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Burial of the Rats (1995)

In 19th Century France, a young Bram Stoker is captured by a man-hating, all-female cult of thong bikini wearers. Aided by flesh-eating rats, the warrior women raid the lairs of evil men ... See full summary »



(story "Burial of the Rats"), (screenplay) (as S.P. Somtow) | 3 more credits »




Cast overview, first billed only:
... The Queen
... Madeleine
Kevin Alber ... Bram Stoker
... Anna
Eduard Plaxin ... Mr. Stoker
Vladimir Kuleshov ... Constable
Leonid Timtsunik ... Verlaine
Maya Menglet ... Mme. Renaud
Katiya Batanova ... Danielle
Aleksandr Pyatkov ... Pedophile Gambler
... Gambler #2 (as Nikolai Penkov)
Elena Puzova ... Sleazy Prostitute
Inna Khokhlushkina ... Naked Prostitute
Pavel Ostroukhov ... Priest
... New Priest (as Yuri Kutsenko)


In 19th Century France, a young Bram Stoker is captured by a man-hating, all-female cult of thong bikini wearers. Aided by flesh-eating rats, the warrior women raid the lairs of evil men and punish them. Our hero must decide between his wish to escape the dangerous cult and his love for one of its members. Written by D.A. Kellough <dkelloug@infinet.com>

Plot Summary | Add Synopsis


Enter the realm of the Rat Women


R | See all certifications »





Release Date:

8 August 1995 (USA)  »

Also Known As:

Bram Stoker's 'Burial of the Rats'  »

Company Credits

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Did You Know?


Adrienne Barbeau mentions in her auto-biography that she partly took the role because she had always wanted to visit Russia. See more »


The Queen: Let us affirm this truth - we are all vermin in the ratholes of the universe.
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User Reviews

Repressed rat women… unite!
13 January 2007 | by See all my reviews

Bram Stoker and his father are travelling by horse and carriage, when hooded robbers attack them. Mr Stoker manages to escape, but Bram is taken hostage. They take him back to their hidden lair, where they are revealed to be man-hating women who prefer the company of rats than men. After surviving the tortuous ordeal because of one of his captors. Bram is asked to write down their bold exploits, so that they would become a feared bunch amongst men.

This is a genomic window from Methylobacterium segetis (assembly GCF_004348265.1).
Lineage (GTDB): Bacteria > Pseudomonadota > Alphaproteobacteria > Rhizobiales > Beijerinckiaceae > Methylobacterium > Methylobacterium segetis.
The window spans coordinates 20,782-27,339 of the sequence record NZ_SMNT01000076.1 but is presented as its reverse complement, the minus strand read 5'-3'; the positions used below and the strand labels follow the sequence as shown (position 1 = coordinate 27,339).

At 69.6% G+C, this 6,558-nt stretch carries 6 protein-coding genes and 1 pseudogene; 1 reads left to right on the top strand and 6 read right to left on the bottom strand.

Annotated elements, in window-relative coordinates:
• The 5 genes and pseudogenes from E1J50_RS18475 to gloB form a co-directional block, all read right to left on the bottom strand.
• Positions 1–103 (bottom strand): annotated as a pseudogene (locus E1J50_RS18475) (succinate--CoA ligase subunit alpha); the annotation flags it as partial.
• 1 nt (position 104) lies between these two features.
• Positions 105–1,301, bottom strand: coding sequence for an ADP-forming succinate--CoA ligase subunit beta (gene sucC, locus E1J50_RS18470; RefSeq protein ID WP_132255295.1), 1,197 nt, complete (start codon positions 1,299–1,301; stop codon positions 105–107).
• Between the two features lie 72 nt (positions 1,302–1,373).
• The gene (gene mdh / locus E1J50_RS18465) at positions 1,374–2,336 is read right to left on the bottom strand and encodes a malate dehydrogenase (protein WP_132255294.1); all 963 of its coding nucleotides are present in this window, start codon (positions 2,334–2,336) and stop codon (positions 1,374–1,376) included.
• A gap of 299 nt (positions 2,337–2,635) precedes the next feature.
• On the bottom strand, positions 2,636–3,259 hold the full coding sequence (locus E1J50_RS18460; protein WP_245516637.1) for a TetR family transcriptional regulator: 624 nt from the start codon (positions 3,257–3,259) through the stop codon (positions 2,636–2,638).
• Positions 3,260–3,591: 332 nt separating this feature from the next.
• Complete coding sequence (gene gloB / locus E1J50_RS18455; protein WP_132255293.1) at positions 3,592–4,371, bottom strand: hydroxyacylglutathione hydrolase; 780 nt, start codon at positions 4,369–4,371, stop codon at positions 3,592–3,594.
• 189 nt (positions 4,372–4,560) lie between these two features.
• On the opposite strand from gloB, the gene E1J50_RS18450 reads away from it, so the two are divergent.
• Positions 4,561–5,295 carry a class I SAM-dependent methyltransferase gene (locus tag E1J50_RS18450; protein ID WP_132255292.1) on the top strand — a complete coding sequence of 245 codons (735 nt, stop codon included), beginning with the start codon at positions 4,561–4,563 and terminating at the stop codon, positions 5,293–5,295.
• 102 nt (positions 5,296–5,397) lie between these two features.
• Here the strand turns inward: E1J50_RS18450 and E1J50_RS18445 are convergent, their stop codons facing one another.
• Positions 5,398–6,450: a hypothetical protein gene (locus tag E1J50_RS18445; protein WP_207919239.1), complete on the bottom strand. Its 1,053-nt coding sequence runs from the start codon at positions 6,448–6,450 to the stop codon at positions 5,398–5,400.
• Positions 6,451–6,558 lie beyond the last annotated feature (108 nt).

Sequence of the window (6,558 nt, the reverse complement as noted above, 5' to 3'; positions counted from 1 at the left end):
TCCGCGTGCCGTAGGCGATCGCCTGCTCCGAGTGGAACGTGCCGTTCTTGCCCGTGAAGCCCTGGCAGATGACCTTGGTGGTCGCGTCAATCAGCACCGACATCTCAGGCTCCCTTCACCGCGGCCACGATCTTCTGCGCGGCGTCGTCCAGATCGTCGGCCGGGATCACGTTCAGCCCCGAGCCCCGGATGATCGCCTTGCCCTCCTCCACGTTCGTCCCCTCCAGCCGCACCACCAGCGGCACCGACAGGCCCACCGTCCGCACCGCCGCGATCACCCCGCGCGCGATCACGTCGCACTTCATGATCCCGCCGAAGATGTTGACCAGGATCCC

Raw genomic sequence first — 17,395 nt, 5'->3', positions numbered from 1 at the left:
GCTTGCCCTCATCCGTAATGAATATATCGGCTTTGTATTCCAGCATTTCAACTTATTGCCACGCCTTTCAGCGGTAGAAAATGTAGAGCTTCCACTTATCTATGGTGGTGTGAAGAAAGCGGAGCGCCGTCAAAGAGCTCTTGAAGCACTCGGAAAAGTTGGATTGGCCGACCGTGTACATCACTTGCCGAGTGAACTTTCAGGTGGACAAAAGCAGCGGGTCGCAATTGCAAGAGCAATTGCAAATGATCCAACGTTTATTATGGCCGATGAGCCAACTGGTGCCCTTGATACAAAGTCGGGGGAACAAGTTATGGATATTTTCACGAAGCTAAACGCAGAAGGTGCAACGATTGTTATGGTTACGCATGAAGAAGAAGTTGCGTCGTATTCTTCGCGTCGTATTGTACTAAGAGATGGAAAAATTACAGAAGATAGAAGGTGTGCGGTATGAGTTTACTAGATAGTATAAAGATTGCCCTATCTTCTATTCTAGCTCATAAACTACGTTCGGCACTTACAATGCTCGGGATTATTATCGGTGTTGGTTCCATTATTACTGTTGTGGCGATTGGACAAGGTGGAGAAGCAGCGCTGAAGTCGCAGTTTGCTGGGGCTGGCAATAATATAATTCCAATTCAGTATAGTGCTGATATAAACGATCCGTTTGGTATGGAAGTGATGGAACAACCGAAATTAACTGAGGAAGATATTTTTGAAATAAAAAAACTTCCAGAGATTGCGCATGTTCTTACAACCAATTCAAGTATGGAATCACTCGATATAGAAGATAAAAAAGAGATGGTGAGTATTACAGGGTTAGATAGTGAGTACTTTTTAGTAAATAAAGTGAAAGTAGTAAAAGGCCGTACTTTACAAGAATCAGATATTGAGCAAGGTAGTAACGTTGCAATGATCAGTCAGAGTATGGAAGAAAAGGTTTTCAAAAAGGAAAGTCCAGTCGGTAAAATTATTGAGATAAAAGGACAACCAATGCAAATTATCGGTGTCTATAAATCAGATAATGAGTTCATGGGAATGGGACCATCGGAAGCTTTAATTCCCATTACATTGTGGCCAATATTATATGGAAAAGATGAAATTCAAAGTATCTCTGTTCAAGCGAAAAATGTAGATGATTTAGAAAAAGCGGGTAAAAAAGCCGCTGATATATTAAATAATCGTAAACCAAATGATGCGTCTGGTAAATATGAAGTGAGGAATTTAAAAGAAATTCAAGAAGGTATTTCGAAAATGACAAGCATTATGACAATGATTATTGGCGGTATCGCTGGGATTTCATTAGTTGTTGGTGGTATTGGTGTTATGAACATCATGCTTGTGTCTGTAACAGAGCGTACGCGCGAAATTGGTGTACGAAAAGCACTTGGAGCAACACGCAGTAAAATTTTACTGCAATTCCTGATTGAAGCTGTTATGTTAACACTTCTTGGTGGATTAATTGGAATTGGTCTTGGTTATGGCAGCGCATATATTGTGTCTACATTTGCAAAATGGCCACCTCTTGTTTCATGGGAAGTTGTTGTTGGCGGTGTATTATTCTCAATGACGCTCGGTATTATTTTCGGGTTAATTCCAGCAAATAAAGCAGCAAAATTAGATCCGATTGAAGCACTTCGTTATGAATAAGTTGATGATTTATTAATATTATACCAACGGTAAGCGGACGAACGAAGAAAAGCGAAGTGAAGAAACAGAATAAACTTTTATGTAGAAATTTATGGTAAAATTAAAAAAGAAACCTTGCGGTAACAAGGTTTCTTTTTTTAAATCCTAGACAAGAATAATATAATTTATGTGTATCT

T & A, T & A and T & A… oh yeah, you got dirty rodents as well (supposedly hundreds, no thousands). This cheap made for TV Corman production is downright seedy and all about showing a stunning flock of women in very revealing outfits. If they're not venting out their anger towards men, they're dancing about topless for their queen's pure entertainment. Oh joy! How true is it to Bram Stoker's short story? I wouldn't have a clue, but I think it would be far from it. What might have been a classy Gothic tale descends into pure b-grade schlock, but like you would hope, it keeps it lively and fun. For this type of film it's mostly well made and has some not so good (rats getting the munchies and gnawing down their meals in no time) eye-boggling scenes mixed in with bloody slaughtering, cheesy combat and titillating bidding's. Sleaze hounds will be in heaven. Cue gratuitous soft-core activity now. The way the kinky story is staged, it feels like a tame porno crossed corny exploitation. Looking at the cast and Adrienne Barbeau's name sticks out like a sore thumb. What's she doing here… maybe needed the extra doe? But she tremendously hams it up as the Victorian laced Queen of the vermin. Her divine presence chews up the scenery without losing an ounce of dignity. Hows that?! Though her fashion stylist went bananas with that ever-changing hairstyle! The rest of the performances (made up of mostly Russians) are plain stiff, but there are definite beauties lurking. A fairly tempting Maria Ford is easy on the eyes and Kevin Alber steadily chips in as Bram Stoker. Somewhere there about are Linnea Quigley and Nikki Fritz in extremely minor appearances as rat women. The script was filled with banally leaden dialogues and maybe concentrated on that aspect too much. A standard production is on show, but the clammy sets are well adjusted. Intrusive photography (peeping tom in rat vision) and an overbearing music score lashes out. Dan Golden's direction is simply by the numbers and the absurd screenplay is glaringly feisty and heavily plotted. Plotted? Of course, but you know its still rubbish.

How bad? Real bad. This embarrassingly cruddy and inane trash entertains in a ridiculously senseless sort of way. Only true aficionados of low-grade camp should bother seeking this one out.

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